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Print Sumo Wrestling Reading Comprehension
||edHelper's suggested reading level:
||grades 4 to 6
||Flesch-Kincaid grade level:
||centuries-old, embody, loincloth, mawashi, mutual, oyakata, lasting, ritual, rigorous, good-sized, definitely, sacred, ideal, strategy, resolve, spite
||Japanese Sumo, Japan Sumo Association, World War II, Sumai Parties
By Colleen Messina
1 For many sports, the ideal athlete's body is sleek, muscular, and lean. However, one sport requires a different kind of body. Japanese Sumo wrestlers pride themselves on being as big as possible.
2 The ancient art of Sumo wrestling goes back to the 8th century. A long time ago, wrestling meant fighting to the death. Gradually, it became a sport where the goal of each wrestler was to throw his opponent to the ground. By the 16th century, the wrestlers fought in a ring and wore loose loincloths. Today, professional Sumo wrestling is organized by the Japan Sumo Association and its members, who are called oyakata. These men used to be wrestlers, and they train new wrestlers.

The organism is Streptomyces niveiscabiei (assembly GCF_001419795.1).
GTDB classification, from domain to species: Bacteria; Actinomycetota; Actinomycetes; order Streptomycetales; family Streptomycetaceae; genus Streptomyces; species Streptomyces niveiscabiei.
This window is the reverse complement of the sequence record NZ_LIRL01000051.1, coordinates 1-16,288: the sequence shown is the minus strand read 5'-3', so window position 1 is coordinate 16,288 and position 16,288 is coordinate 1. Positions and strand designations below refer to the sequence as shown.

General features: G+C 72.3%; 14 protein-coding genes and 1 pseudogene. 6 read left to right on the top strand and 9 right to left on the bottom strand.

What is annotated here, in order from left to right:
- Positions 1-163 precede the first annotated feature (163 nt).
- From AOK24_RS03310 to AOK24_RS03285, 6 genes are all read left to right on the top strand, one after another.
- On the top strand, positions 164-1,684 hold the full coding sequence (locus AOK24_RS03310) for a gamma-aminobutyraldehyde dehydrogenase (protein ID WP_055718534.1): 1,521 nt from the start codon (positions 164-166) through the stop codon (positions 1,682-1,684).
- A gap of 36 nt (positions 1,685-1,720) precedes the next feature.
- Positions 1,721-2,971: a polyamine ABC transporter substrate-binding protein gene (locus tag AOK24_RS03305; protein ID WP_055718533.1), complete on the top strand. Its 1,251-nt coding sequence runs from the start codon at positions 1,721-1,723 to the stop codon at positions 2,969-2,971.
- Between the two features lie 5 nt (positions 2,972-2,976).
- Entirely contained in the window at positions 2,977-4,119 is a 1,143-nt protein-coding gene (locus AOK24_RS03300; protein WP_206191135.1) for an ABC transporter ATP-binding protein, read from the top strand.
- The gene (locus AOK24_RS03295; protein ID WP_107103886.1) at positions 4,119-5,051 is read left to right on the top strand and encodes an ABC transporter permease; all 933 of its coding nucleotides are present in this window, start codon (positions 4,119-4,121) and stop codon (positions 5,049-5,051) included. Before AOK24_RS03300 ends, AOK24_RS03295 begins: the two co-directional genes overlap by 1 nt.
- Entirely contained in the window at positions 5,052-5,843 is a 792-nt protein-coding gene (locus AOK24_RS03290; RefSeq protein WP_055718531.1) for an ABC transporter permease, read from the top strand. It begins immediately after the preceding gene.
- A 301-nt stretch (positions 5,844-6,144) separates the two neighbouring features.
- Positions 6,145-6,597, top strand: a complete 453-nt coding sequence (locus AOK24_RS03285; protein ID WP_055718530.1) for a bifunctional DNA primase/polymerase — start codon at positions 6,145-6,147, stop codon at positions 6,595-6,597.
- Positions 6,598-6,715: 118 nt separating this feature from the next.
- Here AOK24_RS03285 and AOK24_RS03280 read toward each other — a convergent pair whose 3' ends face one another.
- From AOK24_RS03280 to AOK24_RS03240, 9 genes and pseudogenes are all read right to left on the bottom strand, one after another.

3 Sumo wrestling is the national sport of Japan. It is also part of the centuries-old Shinto religion. Shinto was the state religion of Japan until World War II. Shinto worships kami gods. These sacred spirits embody elements such as wind, rain, trees, and rivers. Human beings become kami after death and are worshiped by their families. Shinto ritual includes a dance where a wrestler fights with a kami. These contests are called Sumai Parties, but they aren't as much fun as birthday parties. They are held at Shinto places of worship called shrines. Sometimes, Sumo wrestling was used to resolve political conflicts.
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